Barstow contends that economic stresses and fear for the sanctity of the church, along with a generous dose of native misogyny, fueled this holocaust. She notes that it happened in the same society that would initiate another holocaust a mere three centuries later. But why women? Coming out of the medieval period, societies were strengthening centralized governments. Roles of power that belonged to women were highly individualized, and therefore considered threats. The healer, in absence of a medical profession, was often female, frequently a midwife. In days of high infant mortality, they were sometimes blamed for performing abortions, something men in power simply couldn’t accept. Barstow points out that population increases were stressing the economic production of the period. The newly minted Reformation advocated a very active devil in the world. Since the devil, like God, was a guy, well, women satisfied his lust.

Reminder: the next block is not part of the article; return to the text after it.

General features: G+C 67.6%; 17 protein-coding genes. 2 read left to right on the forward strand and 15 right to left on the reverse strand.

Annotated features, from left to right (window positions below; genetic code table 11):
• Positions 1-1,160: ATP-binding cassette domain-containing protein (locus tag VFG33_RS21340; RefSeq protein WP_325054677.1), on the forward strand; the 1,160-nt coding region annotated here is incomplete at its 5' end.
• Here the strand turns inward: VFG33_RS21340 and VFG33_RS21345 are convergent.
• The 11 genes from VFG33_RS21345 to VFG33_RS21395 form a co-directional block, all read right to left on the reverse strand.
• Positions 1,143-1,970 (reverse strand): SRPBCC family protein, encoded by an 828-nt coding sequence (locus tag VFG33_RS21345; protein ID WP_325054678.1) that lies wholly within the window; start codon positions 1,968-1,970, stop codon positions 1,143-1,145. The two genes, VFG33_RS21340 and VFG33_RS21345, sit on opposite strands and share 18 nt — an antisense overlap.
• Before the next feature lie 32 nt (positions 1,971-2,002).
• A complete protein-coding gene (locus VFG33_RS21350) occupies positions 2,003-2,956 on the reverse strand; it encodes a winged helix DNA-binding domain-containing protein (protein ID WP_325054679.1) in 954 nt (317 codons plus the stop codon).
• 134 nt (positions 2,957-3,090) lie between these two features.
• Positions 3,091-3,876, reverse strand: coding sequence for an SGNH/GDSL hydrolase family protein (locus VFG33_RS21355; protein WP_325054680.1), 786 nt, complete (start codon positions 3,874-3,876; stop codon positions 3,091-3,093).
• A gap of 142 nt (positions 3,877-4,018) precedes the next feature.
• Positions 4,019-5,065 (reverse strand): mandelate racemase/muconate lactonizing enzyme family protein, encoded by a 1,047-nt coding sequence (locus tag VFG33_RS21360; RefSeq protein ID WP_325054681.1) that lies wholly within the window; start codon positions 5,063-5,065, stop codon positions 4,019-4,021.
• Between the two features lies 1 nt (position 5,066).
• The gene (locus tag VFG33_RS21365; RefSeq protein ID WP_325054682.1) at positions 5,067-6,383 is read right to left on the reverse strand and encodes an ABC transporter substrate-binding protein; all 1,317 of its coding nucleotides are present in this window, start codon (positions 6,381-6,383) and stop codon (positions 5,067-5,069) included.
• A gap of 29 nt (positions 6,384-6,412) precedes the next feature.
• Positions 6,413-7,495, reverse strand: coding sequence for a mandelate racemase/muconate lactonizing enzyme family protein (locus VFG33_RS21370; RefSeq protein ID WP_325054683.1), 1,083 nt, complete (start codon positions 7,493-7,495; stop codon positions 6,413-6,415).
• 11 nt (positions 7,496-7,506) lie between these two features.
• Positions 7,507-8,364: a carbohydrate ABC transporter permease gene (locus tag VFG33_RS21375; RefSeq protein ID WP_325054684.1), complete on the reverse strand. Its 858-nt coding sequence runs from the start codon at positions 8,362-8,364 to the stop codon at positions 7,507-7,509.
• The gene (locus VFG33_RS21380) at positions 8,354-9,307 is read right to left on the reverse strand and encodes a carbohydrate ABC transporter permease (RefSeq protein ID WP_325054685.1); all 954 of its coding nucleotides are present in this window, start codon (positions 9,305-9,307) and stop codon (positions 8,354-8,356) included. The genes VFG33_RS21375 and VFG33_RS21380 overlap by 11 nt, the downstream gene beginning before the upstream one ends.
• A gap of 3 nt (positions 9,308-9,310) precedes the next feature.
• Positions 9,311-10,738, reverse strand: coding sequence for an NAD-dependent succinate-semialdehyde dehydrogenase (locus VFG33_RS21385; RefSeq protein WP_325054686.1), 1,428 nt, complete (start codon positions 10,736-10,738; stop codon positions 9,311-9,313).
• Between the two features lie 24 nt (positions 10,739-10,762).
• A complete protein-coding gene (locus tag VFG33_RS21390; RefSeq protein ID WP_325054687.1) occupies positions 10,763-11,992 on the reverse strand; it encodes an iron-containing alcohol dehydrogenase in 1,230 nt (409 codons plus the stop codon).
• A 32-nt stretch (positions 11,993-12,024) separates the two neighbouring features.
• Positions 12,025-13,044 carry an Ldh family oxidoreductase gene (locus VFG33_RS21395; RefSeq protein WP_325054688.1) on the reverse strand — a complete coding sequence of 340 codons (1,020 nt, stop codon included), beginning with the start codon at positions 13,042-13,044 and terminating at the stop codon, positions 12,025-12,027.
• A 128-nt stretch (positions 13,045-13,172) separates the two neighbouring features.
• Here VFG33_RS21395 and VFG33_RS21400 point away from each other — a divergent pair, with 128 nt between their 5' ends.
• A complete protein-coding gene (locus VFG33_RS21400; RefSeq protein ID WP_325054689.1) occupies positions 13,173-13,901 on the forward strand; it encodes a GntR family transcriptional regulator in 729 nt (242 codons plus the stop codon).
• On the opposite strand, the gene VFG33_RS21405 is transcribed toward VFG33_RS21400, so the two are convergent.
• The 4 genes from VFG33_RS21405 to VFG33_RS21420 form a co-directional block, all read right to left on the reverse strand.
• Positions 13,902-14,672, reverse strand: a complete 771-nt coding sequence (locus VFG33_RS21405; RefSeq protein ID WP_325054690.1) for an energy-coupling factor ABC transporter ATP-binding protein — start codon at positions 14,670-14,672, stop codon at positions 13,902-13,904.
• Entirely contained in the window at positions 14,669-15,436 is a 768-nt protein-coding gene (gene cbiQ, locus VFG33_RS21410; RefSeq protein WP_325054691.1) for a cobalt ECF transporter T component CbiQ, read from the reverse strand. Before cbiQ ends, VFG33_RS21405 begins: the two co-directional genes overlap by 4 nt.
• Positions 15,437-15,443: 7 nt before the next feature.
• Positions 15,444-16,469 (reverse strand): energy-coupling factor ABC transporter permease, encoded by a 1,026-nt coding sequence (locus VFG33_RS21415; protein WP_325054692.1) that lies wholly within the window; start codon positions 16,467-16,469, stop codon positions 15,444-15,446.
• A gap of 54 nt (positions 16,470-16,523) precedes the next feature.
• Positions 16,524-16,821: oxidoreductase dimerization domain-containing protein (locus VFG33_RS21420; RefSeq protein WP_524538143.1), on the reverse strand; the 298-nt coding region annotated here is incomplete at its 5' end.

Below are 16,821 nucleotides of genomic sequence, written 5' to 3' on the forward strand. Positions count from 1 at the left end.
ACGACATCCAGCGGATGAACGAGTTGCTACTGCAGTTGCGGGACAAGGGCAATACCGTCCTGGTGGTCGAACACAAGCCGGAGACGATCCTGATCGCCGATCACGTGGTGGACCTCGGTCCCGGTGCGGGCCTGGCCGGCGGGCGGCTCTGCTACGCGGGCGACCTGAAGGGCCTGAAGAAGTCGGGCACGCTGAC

The most disturbing aspect of reading this book for me, however, is the fact that our society has come to resemble that one once again. Strong centralized governments control what citizens do through fear—what else would compel us to allow Patriot Acts to pass? They target women as scapegoats—otherwise the issue of abortion would not command such male attention. Fear for the sanctity of God is repeatedly invoked. Sometimes these modern witches are persecuted on the basis of ethnic background as well as gender. And in both the witch hunter society and that of today an elite class has collected the wealth and sits back to let the remainder incinerate itself in the name of God. Witches don’t fly through the night to meet a fictional devil. The real threat to society is right here among us, but its not who the powerful want us to think it is. And it is very human.